School navigation

The Chronicle Magazine

Meet the New Dean of Students

  • News Image

Anna Gonzalez, former associate vice chancellor for student affairs at the University of Illinois, joined the Lewis & Clark community last summer as the new dean of students. Gonzalez is a liberal arts graduate of Loyola Marymount University and has been in the student affairs field for 20 years.

When you first arrived at Lewis & Clark, you lived in one of the student apartments on campus. What was that like?

I loved living in a residence hall! I got to see the things that work—everything students appreciate that make them feel safe and protected so they can study and grow. But I also saw the things that didn’t work—mostly operational things, like the laundry system. (By the way, next year we’re going to have free washers and dryers for all students who live on campus.) The experience helped me become a better advocate for our students.

What’s been on your radar this first year?

When I first got here, I asked students, “If you were dean of students, what would you fix first?” Everyone said food! The way many colleges set up eating is outdated—it encourages binge eating because students load up knowing they can go through the line only once. It’s not healthy.

Next fall, we’re going to offer students the option of eating anytime during a meal period and as many times as they want. It will be more like home. We’re also letting students bring in their own mugs for coffee, water, or soda. And then they can help themselves to a cookie or an apple on the way out. We’re also going to provide educational programs about healthy eating. Basic stuff.

You’re committed to diversity. What does that word mean? How do you plan to cultivate diversity at Lewis & Clark?

At a very basic level, diversity is difference, but I don’t use that definition. For me diversity is about issues of power and privilege. So we’re talking about power and gender, race and ethnicity, income and class, and so on. We’re grappling with these issues, knowing that it’s not going to be a pretty conversation, but we’re going to invest in that conversation. I love doing that. What I’m trying to do is look at how we create cultural competency among our students. It should start at orientation and continue throughout their time here. I don’t want our students to be spectators—I want them to be engaged.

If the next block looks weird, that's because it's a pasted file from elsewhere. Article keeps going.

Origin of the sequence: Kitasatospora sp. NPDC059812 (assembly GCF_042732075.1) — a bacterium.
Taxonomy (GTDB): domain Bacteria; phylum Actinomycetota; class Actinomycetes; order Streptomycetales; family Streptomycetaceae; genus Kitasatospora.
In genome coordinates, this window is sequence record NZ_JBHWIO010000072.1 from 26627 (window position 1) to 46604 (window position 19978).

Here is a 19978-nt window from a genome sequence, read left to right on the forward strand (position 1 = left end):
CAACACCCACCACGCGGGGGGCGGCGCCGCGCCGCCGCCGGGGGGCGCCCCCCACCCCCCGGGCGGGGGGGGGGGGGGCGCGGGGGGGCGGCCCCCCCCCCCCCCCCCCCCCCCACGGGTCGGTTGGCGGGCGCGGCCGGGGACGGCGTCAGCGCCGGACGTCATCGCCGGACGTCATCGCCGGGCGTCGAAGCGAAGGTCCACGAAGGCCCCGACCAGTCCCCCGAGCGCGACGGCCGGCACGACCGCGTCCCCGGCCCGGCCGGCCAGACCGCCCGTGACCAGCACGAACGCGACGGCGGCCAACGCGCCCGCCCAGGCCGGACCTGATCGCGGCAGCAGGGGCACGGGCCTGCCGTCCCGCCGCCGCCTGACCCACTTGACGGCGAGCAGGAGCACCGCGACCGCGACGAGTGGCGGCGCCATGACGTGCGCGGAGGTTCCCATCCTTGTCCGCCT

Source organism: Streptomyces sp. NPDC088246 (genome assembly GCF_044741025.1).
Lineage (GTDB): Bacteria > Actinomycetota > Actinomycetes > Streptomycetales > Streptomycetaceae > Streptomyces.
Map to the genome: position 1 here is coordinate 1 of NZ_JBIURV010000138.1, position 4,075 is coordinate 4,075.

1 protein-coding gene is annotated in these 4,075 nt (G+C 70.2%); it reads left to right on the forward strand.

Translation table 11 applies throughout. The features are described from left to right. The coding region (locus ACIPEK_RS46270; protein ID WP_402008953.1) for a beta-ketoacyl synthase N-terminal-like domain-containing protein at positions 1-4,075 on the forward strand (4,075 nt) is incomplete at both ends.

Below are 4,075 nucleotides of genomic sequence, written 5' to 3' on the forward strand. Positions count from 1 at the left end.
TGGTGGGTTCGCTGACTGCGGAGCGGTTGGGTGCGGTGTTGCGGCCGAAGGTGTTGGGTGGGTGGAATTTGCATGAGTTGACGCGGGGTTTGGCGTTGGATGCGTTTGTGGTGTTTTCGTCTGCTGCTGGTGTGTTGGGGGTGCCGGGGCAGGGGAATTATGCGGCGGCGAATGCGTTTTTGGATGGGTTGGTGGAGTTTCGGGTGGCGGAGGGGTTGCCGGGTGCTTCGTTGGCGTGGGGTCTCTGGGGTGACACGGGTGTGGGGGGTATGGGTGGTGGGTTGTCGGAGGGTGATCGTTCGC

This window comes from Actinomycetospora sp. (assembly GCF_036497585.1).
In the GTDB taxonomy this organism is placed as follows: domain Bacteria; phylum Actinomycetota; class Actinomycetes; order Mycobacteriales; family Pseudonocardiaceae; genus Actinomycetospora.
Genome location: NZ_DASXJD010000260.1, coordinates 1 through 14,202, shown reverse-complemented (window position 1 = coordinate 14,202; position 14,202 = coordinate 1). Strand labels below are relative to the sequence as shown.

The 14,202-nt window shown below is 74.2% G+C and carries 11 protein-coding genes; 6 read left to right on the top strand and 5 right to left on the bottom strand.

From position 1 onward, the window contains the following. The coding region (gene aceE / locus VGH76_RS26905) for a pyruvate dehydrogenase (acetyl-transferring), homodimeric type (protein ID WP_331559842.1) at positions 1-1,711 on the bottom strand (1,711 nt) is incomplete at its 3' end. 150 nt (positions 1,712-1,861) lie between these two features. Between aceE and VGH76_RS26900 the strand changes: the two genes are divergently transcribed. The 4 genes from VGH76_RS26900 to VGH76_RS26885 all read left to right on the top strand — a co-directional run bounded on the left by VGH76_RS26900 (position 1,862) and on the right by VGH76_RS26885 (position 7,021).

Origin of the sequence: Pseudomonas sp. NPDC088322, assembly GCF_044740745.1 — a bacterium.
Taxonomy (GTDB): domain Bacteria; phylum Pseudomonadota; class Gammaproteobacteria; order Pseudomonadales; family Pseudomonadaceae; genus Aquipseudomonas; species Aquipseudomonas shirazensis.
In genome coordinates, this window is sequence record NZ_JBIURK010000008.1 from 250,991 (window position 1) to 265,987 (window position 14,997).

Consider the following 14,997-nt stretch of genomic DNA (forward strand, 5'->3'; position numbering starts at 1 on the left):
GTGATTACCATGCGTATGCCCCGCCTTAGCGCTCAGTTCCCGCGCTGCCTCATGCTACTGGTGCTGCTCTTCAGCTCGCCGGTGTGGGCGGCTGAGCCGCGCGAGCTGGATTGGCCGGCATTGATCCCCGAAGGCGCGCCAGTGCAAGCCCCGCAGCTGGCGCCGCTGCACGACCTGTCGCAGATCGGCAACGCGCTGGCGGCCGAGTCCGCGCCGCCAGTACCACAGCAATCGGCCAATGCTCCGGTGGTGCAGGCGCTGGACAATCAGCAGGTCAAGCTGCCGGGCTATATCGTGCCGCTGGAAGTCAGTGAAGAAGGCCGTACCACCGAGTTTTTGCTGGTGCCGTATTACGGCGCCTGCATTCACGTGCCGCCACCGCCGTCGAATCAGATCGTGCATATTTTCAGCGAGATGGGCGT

How do you view the partnership between student life and academics?

The connection between student life and academics is vitally important. I always tell people that students spend an average of 154 hours each week outside the classroom. The places where they eat, the way their residence halls are built and look, the counseling and wellness services we offer—all of these things can enhance success in the classroom.

As an example, we’re in the process of creating living-learning communities. In five years, 30 percent of those living on campus will be part of these environments. Students in these communities will be grouped according to their interests (like we do now), but we’ll also have faculty advisors who will enhance the overall experience.

As dean of students, I am spreading the message that learning happens in student lives beyond the walls of the classroom. Our students’ classroom is all over campus and outside of it. They are constantly questioning and learning. We need to figure out how faculty and staff can work together to support them.

What do you want students to take away from their campus experience?

I’d like them to have the capacity to understand complexity in the world and to handle that. Because the world is complex! I also want our students to figure out how they can contribute to society, how they want to live in the world, and where they can contribute their unique gifts. I don’t want to define those things for them. I want them to be accountable to themselves, to their gifts, and to others.

What do you like about Portland?

I’m a foodie, and Portland is the best if you like to eat. I’m also loving nature, even though I don’t tend to think of myself as a nature person. I go to Tryon Creek State Park, rain or shine, every weekend. It’s been really cool. You get a sense of yourself.

Compiled by Megan Morin CAS ’13

Share this story on

The Chronicle Magazine

Contact Us